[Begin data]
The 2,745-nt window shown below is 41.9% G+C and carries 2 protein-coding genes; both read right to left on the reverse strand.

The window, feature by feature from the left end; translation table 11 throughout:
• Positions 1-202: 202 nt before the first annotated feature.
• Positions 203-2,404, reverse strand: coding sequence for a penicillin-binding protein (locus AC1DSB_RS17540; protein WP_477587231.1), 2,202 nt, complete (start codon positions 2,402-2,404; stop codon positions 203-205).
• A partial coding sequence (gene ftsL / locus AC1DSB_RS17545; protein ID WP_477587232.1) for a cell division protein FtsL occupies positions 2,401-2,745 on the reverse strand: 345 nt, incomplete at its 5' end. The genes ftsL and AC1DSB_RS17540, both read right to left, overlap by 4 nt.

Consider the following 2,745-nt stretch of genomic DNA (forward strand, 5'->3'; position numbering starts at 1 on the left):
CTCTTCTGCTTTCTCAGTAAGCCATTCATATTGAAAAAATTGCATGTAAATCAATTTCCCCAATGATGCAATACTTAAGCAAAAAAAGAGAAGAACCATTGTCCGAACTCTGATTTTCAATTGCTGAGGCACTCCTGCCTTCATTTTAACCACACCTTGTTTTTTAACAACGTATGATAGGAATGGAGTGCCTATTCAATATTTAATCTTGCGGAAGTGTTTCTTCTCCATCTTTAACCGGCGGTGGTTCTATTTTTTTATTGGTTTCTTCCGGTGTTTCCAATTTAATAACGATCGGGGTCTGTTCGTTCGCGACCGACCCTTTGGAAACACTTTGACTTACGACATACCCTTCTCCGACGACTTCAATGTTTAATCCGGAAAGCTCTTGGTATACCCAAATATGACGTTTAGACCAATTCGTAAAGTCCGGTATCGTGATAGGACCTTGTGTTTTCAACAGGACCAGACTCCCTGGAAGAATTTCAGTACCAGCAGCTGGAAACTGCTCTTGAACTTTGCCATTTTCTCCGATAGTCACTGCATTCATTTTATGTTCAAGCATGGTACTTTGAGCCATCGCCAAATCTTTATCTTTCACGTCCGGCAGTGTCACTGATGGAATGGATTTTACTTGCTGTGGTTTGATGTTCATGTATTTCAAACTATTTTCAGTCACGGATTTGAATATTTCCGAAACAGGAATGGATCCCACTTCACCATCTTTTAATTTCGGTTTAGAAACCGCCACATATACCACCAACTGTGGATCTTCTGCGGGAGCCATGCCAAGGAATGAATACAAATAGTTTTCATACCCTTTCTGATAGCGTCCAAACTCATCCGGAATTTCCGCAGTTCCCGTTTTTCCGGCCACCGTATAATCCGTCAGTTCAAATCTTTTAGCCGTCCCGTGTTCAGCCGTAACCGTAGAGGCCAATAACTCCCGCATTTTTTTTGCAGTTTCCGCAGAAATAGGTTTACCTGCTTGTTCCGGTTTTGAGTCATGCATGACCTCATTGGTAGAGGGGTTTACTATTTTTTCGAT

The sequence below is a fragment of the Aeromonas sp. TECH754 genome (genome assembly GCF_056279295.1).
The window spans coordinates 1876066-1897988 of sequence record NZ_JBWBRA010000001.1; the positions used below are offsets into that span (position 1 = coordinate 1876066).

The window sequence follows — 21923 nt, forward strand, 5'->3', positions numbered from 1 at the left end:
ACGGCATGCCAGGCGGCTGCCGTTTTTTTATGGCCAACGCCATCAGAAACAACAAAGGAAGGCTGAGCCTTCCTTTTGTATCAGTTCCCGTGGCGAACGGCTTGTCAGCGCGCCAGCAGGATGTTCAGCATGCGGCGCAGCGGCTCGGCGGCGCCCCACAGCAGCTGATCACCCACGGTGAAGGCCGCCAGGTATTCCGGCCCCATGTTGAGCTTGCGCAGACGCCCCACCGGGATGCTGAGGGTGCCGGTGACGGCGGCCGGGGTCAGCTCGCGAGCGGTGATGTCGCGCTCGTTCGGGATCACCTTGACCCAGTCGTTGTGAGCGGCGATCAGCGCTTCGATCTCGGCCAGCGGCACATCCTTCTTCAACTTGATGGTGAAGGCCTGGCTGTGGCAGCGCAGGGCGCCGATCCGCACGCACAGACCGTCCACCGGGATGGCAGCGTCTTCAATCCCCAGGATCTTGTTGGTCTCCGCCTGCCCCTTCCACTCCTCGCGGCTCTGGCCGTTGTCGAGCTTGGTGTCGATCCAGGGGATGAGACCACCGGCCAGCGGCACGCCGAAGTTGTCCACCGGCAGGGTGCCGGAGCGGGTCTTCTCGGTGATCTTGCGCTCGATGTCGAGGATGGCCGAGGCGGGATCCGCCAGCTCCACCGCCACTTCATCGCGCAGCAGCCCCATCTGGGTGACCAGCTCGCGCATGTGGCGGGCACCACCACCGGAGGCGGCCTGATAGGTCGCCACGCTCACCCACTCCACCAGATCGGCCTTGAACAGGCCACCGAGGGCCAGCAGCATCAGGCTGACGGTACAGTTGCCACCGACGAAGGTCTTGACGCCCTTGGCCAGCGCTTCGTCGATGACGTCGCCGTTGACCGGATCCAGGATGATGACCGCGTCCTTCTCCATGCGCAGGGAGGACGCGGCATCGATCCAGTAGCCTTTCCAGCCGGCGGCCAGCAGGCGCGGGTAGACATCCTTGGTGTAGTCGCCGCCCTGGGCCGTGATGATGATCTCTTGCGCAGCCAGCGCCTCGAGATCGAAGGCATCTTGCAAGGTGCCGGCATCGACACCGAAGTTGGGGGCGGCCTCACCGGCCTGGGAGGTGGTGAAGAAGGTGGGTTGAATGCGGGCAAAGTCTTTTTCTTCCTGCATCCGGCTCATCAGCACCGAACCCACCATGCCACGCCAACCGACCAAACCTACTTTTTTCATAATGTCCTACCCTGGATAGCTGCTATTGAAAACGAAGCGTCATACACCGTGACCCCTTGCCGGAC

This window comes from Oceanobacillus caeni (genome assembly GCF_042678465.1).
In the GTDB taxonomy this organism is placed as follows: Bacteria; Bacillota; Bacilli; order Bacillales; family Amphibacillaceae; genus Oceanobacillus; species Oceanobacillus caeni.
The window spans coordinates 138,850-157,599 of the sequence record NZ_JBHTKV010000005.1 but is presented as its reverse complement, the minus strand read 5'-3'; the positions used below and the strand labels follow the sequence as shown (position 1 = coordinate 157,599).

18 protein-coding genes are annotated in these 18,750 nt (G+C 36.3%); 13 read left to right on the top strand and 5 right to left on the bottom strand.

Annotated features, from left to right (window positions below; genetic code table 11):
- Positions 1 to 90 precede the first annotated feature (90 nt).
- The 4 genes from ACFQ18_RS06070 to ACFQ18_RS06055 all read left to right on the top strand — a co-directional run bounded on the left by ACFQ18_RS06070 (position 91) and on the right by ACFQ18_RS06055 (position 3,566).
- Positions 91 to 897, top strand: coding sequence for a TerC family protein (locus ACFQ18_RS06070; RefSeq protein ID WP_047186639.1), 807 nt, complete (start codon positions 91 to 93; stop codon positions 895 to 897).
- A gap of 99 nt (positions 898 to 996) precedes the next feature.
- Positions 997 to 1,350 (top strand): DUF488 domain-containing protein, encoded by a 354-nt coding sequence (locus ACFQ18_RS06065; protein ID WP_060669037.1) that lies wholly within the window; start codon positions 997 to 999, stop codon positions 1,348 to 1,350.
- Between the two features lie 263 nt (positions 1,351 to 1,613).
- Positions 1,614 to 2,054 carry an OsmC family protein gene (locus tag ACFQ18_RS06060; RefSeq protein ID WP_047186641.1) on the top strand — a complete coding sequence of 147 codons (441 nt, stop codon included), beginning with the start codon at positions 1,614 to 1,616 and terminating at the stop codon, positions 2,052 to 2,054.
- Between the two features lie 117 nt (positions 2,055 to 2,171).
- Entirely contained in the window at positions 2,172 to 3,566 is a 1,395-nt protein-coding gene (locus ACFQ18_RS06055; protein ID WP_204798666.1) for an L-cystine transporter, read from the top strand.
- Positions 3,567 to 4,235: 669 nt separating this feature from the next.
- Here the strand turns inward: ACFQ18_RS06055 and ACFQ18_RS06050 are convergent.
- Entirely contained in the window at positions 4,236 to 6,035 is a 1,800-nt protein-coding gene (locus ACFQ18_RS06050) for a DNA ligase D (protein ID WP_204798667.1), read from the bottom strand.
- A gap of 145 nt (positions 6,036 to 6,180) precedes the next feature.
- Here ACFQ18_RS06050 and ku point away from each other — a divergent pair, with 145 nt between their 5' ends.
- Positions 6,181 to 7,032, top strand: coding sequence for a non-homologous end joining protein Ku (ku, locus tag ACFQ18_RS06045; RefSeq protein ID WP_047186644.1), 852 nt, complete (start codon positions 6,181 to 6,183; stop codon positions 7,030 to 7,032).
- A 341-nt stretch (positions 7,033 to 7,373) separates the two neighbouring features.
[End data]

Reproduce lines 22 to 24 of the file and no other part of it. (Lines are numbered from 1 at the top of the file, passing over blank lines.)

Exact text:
- Between the two features lie 263 nt (positions 1,351 to 1,613).
- Positions 1,614 to 2,054 carry an OsmC family protein gene (locus tag ACFQ18_RS06060; RefSeq protein ID WP_047186641.1) on the top strand — a complete coding sequence of 147 codons (441 nt, stop codon included), beginning with the start codon at positions 1,614 to 1,616 and terminating at the stop codon, positions 2,052 to 2,054.
- Between the two features lie 117 nt (positions 2,055 to 2,171).